View over the Arlberg and the pass road in winter
|Elevation||1,793 m (5,883 ft)|
|Traversed by||Federal Highway B 197|
The highest peak is the "Valluga" at 2,811 metres (9,222 ft). The name Arlberg derives from the tradition of the "Arlenburg", who are said to have once established themselves on the Tyrolean side of the Arlberg passes (1,793 m above sea level). Another story derives the name from the "Arlenbushes" that are very numerous here. There is no mountain with the name "Arlberg" proper. There are popular places and famous ski resorts at the Arlberg. The ski resorts are: Lech, Zürs, Stuben, St. Christoph, St. Anton, Oberlech, Stubenbach, Zug, Warth
The name of the state of Vorarlberg is derived from the mountain Arlberg, which is located in front of the Arlberg, from the point of view of the Holy Roman Empire as well as the Swiss Confederation and the castle of the Habsburgs.
The Arlberg connects the Klostertal Valley in the west with the Stanzer Valley in the east. Together with the Flexenpass, it borders three mountain groups: the Verwall in the south, the Lechquellen mountains in the northwest, and the Lechtal Alps in the northeast. The Valluga, which stands as the highest mountain of the Arlberg, and the Trittkopf, southwest of the Lechtal Alps, dominate the pass. Four communities meet: on the Vorarlberg side, Lech and Klösterle–Stuben; on the Tyrol side, Kaisers and St. Anton. The watershed between the Rhine and the Danube rivers runs south from the Albonagrat to the Passhöhe, over the Valluga and Trittkopf, to the Flexenpass, and it traces from the Flexenspitz the southern edge of the Lechquellen mountains westward to the Klostertal.
Pass roads and the Arlberg tunnel
The old pass route was known since the 14th century in the form of a narrow mule track when people began to trade salt in this region. However, because the Arlberg was very poorly developed, for centuries people avoided the route and took detours over the Fern Pass or Immenstadt for trading. The development of the textile industry and of the postal service, however, led to the roads being surfaced in 1824.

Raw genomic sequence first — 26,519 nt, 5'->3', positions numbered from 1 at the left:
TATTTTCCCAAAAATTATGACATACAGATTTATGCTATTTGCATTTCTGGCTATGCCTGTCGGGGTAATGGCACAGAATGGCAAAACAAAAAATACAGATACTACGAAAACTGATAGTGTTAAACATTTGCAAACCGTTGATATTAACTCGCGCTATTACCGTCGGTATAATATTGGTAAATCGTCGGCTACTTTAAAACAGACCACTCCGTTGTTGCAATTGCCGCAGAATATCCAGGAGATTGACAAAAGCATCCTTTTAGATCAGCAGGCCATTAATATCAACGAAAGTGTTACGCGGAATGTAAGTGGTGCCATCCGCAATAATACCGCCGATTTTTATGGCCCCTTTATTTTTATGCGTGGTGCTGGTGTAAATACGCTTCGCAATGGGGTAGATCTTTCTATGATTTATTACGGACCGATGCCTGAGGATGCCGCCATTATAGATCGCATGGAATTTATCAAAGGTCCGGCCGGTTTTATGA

With the rise of motor traffic in the 20th century, however, this became inadequate. It was decided that a 14 kilometres (9 miles) long Arlberg Road Tunnel would be built between Langen and St. Anton. On July 5, 1974 the work began and the passage was opened to traffic on December 1, 1978. The tunnel has a toll; however, the old road over the pass is toll-free. A peculiarity of the tunnel is that it actually consists of two tunnels. On the Tyrolian side it is built over the "Rosanna Gorge" before the actual massif rises up in the direction of Vorarlberg over the tunnel.
Tourism is the main source of income for Arlberg villages and their inhabitants and plays a vital role in the region.
Today, "Arlberg" is a brand for the winter sports areas around the Arlberg Pass, in particular the ski areas of Lech, Zürs, Stuben, Klösterle and St. Christoph, St. Anton am Arlberg.
The area is known for its long winter sports tradition. As early as 1901, the Arlberg ski club was founded and two years later a first club competition was held. In 1904 the first general Arlberg race took place, 1928 the first of the famous Arlberg Kandahar races. In 1921, under the leadership of Hannes Schneider, the ski school Arlberg was the first ski school in the region.
In 1937 the first lifts were built in St. Anton and in Zürs. It was the first ski-lift built by Konrad Doppelmayr and Sepp Bildstein. With the 2001 Ski World Cup in St. Anton, alpine ski racing came back to the Arlberg and thus to its roots.
Today, the contiguous ski resorts on three mountains around Lech and Zürs (The White Ring), the Arena on Gampen, Kapall, Galzig and Valluga above St. Anton and St. Christoph, form a ski resort with 87 lifts, 305 km of groomed slopes and 200 km of deep snow slopes. Thanks to the many winter sports enthusiasts, tourism at the Arlberg is of great importance. Between 1 November 2001 and 31 October 2002, more than one million overnight stays were counted for the first time.
- "Arlberg-Skigebiete: "Wir haben Tourismus, sonst nix"". Die Presse (in German). Retrieved 2017-04-26.
- www.stantonamarlberg.com, Rubrik „Presse“ (2009). "History of St. Anton am Arlberg" (PDF).